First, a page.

There is no arguing that social media sites are a boon for information related to a case, and not just for Family law, but also for corporate litigation as well. We have had tremendous success with using social sites to tie component pieces of a hard drive or cell phone investigation together.
The proliferation of social websites like Facebook can create discovery issues, though: How do you properly preserve a social site? How do you deal with the opposing side arguing that the request to preserve is “overly burdensome”?
In this article I will walk you through three of the most popular social media sites and some techniques to preserve them easily.
1: Facebook (www.FaceBook.com): Facebook is probably the easiest site to preserve. The user can simply go to “Account Settings”, scroll down to “Download Your Information”, and click on “learn more”. From the Facebook description:
“This tool lets you download a copy of your information, including your photos and videos, posts on your Wall, all of your messages, your friend list and other content you have shared on your profile. Within this zip file you will have access to your data in a simple, browseable manner.”
Once the user clicks “Download”, FaceBook will aggregate the information and email a link to the download. Depending on how much information is there, this can take several minutes or even hours.
2: LinkedIn (www.LinkedIN.com): LinkedIN is a site geared more towards a professional profile than Facebook. We have been successful in using it to uncover additional email addresses, business documents, associations and affiliations primarily in Corporate cases, but it has factored into family law cases before.
The good news is that, while the Facebook preservation method is only useful if you are the specific user, LinkedIN can be documented for the profile information of other users. The bad news is that it is slightly more complex than Facebook to preserve (but not much more!).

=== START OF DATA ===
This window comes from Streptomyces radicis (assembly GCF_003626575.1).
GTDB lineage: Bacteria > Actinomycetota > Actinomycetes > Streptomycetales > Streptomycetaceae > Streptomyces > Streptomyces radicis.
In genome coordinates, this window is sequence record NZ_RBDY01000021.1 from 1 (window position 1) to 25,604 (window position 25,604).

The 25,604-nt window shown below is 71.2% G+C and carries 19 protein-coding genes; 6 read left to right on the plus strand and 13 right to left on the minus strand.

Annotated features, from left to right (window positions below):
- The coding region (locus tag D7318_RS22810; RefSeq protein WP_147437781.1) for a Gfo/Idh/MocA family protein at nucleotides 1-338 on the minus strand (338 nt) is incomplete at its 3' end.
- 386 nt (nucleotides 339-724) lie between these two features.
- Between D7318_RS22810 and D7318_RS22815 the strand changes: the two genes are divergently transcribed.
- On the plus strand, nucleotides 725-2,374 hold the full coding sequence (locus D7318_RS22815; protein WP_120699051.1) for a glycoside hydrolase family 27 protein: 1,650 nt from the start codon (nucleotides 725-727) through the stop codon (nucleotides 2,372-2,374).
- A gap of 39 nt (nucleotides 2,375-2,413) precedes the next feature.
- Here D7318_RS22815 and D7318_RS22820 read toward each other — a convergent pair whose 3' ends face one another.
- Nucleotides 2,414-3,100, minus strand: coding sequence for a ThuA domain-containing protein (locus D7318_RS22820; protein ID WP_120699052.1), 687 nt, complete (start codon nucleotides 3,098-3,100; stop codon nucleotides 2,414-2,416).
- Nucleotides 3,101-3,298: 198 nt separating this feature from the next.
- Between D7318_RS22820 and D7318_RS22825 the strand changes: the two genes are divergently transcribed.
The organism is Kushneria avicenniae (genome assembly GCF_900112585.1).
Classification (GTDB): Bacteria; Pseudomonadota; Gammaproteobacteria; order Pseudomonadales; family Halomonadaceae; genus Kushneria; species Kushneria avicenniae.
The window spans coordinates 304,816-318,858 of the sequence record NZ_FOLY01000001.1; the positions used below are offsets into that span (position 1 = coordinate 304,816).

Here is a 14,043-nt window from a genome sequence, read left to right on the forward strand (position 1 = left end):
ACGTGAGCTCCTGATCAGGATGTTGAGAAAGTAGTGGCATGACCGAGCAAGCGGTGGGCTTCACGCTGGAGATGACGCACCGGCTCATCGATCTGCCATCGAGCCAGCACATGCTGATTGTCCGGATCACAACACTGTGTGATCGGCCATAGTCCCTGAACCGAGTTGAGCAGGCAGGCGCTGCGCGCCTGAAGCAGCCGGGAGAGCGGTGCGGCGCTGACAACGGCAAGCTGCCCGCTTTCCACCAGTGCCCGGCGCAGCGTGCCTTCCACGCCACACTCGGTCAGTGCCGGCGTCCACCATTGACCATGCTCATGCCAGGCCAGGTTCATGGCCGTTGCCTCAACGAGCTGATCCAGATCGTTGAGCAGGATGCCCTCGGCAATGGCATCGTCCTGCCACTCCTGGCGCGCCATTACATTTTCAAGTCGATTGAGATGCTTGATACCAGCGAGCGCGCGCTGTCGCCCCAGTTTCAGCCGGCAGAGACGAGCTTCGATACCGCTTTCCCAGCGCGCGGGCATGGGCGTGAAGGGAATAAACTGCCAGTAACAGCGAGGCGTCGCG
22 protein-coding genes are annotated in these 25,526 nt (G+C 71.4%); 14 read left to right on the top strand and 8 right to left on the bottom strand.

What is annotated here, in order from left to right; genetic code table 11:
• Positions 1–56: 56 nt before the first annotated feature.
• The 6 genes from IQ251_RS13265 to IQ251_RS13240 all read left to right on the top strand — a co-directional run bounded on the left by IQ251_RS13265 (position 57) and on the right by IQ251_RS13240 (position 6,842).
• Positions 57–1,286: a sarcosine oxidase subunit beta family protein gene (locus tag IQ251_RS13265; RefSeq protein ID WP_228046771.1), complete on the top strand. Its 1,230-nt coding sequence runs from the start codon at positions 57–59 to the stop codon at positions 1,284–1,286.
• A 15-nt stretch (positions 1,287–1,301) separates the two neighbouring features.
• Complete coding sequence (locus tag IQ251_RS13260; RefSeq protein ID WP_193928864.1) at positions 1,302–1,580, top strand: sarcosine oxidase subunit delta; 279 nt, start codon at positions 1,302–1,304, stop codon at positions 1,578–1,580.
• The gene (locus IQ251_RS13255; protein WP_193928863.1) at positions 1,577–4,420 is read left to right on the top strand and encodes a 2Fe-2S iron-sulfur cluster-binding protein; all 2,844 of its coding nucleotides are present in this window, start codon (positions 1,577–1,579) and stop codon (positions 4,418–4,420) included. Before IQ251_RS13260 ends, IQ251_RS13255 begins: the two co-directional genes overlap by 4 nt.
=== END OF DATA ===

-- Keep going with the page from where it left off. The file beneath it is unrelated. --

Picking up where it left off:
The easiest way to archive a LinkedIN account is to already have one yourself, or to create one. NOTE: If the person you are archiving has LinkedIN’s upgraded service, or has agreed to let others see when they view a profile, they will be able to see that you viewed their profile. I’m not going to encourage you to break the Terms of Service by creating an archive account, but that is one way to get around this.
Next, you will want to navigate to Profile-> Profile Organizer. This is actually a paid service offered by LinkedIN, but usually it has a free 30-day trial. More importantly, the free trial does not require a credit card.
Once you sign up for the Profile Organizer, you will be able to search for specific individuals, companies, etc. When you find a profile you can save it to your organizer, archive it, and print it to a PDF.
3: Twitter (www.Twitter.com): Unlike the others, Twitter doesn’t have an actual built-in archiving functionality. Twitter DOES have a great advanced search function that you can access at: search.twitter.com
Once on the Twitter search site, look for the “Advanced Search” link. This will allow you to drill into searches by user, dates, topics, specific words or phrases, locations, etc.
Once you have search results, you can print to PDF, save the list, or use the nifty RSS link in the upper right called “Feed for this query”.